Platinum: Definitely had the greatest variety for its time. Improved upon D/P by adding all the Pokemon that should have been in the Sinnoh Dex, as well as more Pokemon from certain types that needed it, most notably Fire and Electric. Platinum (and D/P too) also had good variety and distribution on their post-game routes, there were new Pokemon to be found instead of just the same ones as during the main game.

B/W: Had pretty great variety on their routes, and were decent in their later caves too, Chargestone Cave is one of my favorites. They also successfully showcased their new Pokemon very well which several other games failed at. Not to mention the fact that they, as well as their sequels, had great variety and new Pokemon on their post-game routes just like the Sinnoh games.

B2W2: I think this is the successor to Platinum and the predecessor to X/Y. They had the largest Pokedex for their time and really great variety on the whole. They still had a large focus on their new Pokemon while also showcasing several older Pokemon at the same time, but without ever making them steal the spotlight.

Honorable mentions:

US/UM: While they still have many of the problems from S/M, the dex expansion helped a bit here. I always got excited when I ran into a "new" Pokemon while playing through these games.

R/S/E and OR/AS: they had pretty good distribution on the land routes, sadly not so much on the water routes and caves. That said, I definitely think OR/AS should have expanded on the Hoenn Dex far more than what they did. Adding more Pokemon of certain types and fixing the water routes would have been a great first step.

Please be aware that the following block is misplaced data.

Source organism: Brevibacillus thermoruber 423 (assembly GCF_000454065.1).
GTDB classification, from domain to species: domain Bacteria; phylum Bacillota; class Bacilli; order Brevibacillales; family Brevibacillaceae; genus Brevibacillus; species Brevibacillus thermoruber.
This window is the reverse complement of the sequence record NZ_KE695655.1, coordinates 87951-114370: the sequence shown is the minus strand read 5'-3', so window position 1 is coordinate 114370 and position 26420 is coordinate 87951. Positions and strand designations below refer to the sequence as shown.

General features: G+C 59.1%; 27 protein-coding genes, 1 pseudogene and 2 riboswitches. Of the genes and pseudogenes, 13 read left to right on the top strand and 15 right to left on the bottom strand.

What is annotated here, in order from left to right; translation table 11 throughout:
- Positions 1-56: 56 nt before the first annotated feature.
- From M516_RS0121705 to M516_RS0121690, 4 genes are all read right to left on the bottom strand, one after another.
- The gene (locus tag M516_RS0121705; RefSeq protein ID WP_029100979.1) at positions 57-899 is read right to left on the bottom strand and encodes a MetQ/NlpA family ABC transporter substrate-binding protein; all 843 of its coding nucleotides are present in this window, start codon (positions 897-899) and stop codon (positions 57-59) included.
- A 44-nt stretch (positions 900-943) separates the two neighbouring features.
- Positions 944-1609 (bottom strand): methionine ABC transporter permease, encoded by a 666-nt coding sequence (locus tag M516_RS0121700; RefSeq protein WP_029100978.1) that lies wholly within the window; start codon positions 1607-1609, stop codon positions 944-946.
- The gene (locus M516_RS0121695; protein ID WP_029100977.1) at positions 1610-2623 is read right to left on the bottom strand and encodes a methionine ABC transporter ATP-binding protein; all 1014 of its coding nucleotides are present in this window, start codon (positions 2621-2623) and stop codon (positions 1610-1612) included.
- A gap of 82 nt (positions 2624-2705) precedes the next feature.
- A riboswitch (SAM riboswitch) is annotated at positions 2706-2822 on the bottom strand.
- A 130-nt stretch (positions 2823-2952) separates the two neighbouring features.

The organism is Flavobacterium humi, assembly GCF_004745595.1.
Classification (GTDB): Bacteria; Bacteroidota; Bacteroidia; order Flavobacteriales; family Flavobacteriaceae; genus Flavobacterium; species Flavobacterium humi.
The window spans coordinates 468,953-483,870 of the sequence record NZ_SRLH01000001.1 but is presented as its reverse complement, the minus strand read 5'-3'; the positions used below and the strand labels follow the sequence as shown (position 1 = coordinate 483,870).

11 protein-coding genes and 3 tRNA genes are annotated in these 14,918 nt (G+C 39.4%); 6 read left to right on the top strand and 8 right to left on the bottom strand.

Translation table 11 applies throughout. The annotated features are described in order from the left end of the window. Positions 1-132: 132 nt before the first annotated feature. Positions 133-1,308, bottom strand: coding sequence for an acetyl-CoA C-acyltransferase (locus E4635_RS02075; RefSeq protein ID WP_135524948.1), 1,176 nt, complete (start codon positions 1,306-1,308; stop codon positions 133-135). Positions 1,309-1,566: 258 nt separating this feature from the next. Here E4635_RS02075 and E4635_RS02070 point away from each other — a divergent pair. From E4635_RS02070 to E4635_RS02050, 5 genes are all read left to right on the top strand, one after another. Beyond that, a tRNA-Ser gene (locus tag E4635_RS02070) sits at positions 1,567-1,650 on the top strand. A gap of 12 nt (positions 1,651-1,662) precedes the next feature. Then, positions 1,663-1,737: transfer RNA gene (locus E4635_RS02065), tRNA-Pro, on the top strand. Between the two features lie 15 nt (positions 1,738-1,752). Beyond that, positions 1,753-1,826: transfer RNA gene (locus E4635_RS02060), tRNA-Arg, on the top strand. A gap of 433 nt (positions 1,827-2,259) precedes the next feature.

As for the worst distribution... I think G/S/C and HG/SS, to start with. They actually have quite good distribution between areas, but the issue is that they don't showcase the Johto Pokemon very well. Then there's D/P and S/M, which have issues in different ways and are outclassed by Platinum and US/UM in pretty much every way.

As for the Kanto games, they are sort of in-between. They aren't bad, but not super good either. I guess they are just okay.

As for my ideal Pokemon distribution in a game... I think a quite large Dex is what I like the best, 300-400 Pokemon or so. I prefer it when they focus on the new Pokemon as much as possible. Having good variety between routes is great, a few repeats here and there won't hurt but they shouldn't overdo it. The regular routes aren't usually that much of a problem though, the caves and water routes tend to be worse. The games don't need to have unique Pokemon in every single cave or water route, but having better variety than just the Diglett and Zubat lines in most caves (like in S/M) or more than just the Tentacool and Wingull lines on water routes (like in the Hoenn games) is an absolute must. Strangely, I feel like there has never really been a Pokemon game with great variety on the water routes, and only a few were successful with their caves (X/Y, B2/W2, B/W to an extent). Here's to hoping we'll get a game like that in the future!
 
X and Y had a fantastic distribution. There's a massive amount of variety, and no matter what route you are on, there's something fun on it to use.